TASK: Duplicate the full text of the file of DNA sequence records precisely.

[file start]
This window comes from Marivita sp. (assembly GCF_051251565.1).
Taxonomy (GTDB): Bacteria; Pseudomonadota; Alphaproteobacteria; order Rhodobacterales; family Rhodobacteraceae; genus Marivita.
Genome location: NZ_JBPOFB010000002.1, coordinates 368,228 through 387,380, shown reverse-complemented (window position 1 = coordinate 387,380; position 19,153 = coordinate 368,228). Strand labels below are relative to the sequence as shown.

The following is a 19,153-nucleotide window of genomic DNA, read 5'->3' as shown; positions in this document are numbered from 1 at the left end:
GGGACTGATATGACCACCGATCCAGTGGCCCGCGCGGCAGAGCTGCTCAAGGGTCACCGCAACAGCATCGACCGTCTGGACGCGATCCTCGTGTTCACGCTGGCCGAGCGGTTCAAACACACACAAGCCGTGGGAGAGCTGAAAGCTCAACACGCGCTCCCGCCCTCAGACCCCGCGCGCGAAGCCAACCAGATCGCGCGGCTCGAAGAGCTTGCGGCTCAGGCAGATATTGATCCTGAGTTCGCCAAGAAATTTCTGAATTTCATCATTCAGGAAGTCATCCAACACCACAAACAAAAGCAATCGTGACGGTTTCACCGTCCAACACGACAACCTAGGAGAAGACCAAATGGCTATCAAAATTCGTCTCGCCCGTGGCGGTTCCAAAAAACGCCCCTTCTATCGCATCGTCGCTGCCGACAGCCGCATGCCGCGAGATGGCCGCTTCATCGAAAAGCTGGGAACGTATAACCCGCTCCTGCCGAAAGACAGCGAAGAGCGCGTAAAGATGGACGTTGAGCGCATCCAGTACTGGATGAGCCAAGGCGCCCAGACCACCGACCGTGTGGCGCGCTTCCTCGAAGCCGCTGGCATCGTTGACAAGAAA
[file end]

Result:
This window comes from Marivita sp. (assembly GCF_051251565.1).
Taxonomy (GTDB): Bacteria; Pseudomonadota; Alphaproteobacteria; order Rhodobacterales; family Rhodobacteraceae; genus Marivita.
Genome location: NZ_JBPOFB010000002.1, coordinates 368,228 through 387,380, shown reverse-complemented (window position 1 = coordinate 387,380; position 19,153 = coordinate 368,228). Strand labels below are relative to the sequence as shown.

The following is a 19,153-nucleotide window of genomic DNA, read 5'->3' as shown; positions in this document are numbered from 1 at the left end:
GGGACTGATATGACCACCGATCCAGTGGCCCGCGCGGCAGAGCTGCTCAAGGGTCACCGCAACAGCATCGACCGTCTGGACGCGATCCTCGTGTTCACGCTGGCCGAGCGGTTCAAACACACACAAGCCGTGGGAGAGCTGAAAGCTCAACACGCGCTCCCGCCCTCAGACCCCGCGCGCGAAGCCAACCAGATCGCGCGGCTCGAAGAGCTTGCGGCTCAGGCAGATATTGATCCTGAGTTCGCCAAGAAATTTCTGAATTTCATCATTCAGGAAGTCATCCAACACCACAAACAAAAGCAATCGTGACGGTTTCACCGTCCAACACGACAACCTAGGAGAAGACCAAATGGCTATCAAAATTCGTCTCGCCCGTGGCGGTTCCAAAAAACGCCCCTTCTATCGCATCGTCGCTGCCGACAGCCGCATGCCGCGAGATGGCCGCTTCATCGAAAAGCTGGGAACGTATAACCCGCTCCTGCCGAAAGACAGCGAAGAGCGCGTAAAGATGGACGTTGAGCGCATCCAGTACTGGATGAGCCAAGGCGCCCAGACCACCGACCGTGTGGCGCGCTTCCTCGAAGCCGCTGGCATCGTTGACAAGAAA